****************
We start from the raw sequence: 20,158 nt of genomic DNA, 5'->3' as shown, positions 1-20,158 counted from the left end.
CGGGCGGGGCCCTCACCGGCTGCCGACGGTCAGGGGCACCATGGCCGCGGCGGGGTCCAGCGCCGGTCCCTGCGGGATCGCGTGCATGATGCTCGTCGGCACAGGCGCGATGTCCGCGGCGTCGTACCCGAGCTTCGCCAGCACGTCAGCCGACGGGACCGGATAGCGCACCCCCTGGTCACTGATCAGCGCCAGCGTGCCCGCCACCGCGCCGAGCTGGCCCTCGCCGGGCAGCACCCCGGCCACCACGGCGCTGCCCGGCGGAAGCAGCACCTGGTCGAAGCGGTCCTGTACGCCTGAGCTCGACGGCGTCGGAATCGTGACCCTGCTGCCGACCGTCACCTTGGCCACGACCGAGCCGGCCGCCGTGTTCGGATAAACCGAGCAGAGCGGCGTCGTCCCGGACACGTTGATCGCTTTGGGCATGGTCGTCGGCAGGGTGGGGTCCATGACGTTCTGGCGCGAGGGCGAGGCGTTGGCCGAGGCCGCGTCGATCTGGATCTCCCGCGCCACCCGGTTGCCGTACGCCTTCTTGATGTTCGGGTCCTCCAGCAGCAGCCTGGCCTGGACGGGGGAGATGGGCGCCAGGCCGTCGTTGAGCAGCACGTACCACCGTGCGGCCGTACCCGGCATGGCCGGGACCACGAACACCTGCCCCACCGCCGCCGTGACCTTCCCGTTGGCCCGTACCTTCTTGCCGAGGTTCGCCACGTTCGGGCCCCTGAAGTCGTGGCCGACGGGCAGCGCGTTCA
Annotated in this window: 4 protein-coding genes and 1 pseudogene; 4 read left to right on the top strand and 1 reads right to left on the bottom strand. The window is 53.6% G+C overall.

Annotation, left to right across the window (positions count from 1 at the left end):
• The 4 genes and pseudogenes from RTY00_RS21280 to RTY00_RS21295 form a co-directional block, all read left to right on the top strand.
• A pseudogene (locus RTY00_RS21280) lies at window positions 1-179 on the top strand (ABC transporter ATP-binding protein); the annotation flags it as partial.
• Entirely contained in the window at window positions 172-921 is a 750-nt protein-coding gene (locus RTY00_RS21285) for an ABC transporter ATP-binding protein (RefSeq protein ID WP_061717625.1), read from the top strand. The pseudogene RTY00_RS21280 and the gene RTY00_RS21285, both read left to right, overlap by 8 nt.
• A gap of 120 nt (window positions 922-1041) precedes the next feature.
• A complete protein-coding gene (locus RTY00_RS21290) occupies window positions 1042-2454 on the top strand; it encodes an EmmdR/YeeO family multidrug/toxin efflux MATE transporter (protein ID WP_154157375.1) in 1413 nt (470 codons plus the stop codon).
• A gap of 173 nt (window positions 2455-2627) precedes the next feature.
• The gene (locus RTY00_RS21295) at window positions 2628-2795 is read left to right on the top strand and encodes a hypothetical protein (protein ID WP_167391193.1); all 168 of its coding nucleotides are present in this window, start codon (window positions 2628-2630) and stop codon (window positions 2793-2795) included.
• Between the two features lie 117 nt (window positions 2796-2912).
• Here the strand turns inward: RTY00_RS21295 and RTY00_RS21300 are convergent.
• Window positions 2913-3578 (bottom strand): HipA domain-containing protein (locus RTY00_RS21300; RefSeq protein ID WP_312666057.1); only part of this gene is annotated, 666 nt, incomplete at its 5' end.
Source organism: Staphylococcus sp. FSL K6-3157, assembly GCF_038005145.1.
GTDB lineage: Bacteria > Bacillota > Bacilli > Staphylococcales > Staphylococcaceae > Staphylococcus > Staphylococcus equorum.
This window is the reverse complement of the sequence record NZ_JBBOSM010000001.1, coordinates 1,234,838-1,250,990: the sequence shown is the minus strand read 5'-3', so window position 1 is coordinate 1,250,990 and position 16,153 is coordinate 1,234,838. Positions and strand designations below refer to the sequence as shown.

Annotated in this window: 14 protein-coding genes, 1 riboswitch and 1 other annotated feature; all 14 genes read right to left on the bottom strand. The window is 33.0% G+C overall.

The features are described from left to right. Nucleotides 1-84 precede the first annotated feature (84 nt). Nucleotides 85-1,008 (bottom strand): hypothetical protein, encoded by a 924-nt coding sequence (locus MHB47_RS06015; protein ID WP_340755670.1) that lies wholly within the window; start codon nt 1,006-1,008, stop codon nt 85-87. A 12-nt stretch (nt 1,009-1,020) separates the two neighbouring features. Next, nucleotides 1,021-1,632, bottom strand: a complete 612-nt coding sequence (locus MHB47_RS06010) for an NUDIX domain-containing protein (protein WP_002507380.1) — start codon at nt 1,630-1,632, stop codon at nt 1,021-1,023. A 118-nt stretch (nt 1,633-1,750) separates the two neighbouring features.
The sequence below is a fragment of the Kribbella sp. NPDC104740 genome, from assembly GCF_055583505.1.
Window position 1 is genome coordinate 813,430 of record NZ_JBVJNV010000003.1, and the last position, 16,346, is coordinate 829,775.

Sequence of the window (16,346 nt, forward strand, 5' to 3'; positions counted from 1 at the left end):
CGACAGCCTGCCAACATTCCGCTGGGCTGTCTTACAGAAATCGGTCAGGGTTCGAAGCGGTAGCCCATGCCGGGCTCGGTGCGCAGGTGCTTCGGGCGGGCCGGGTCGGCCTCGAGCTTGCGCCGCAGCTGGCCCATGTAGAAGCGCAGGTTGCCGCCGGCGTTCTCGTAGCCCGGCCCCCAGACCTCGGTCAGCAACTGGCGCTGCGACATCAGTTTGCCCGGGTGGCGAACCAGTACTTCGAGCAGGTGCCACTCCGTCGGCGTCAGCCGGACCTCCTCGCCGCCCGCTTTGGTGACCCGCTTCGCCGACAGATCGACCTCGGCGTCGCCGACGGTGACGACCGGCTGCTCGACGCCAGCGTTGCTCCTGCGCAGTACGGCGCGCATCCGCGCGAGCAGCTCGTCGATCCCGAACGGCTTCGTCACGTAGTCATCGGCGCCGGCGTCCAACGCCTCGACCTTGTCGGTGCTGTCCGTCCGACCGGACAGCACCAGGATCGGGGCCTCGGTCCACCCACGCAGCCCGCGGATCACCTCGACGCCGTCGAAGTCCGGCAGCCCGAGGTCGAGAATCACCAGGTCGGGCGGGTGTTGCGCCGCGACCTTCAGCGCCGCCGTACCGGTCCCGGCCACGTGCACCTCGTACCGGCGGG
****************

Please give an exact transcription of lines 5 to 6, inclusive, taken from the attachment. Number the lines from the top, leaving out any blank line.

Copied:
• The 4 genes and pseudogenes from RTY00_RS21280 to RTY00_RS21295 form a co-directional block, all read left to right on the top strand.
• A pseudogene (locus RTY00_RS21280) lies at window positions 1-179 on the top strand (ABC transporter ATP-binding protein); the annotation flags it as partial.